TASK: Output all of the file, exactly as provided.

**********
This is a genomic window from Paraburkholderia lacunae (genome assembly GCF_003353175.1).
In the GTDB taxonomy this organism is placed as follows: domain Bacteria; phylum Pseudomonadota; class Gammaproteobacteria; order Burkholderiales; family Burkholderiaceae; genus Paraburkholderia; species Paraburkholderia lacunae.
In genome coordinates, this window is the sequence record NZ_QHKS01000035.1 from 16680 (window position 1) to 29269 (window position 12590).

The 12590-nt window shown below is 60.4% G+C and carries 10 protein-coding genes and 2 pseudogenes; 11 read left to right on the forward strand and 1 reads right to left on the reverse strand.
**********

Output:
This is a genomic window from Paraburkholderia lacunae (genome assembly GCF_003353175.1).
In the GTDB taxonomy this organism is placed as follows: domain Bacteria; phylum Pseudomonadota; class Gammaproteobacteria; order Burkholderiales; family Burkholderiaceae; genus Paraburkholderia; species Paraburkholderia lacunae.
In genome coordinates, this window is the sequence record NZ_QHKS01000035.1 from 16680 (window position 1) to 29269 (window position 12590).

The 12590-nt window shown below is 60.4% G+C and carries 10 protein-coding genes and 2 pseudogenes; 11 read left to right on the forward strand and 1 reads right to left on the reverse strand.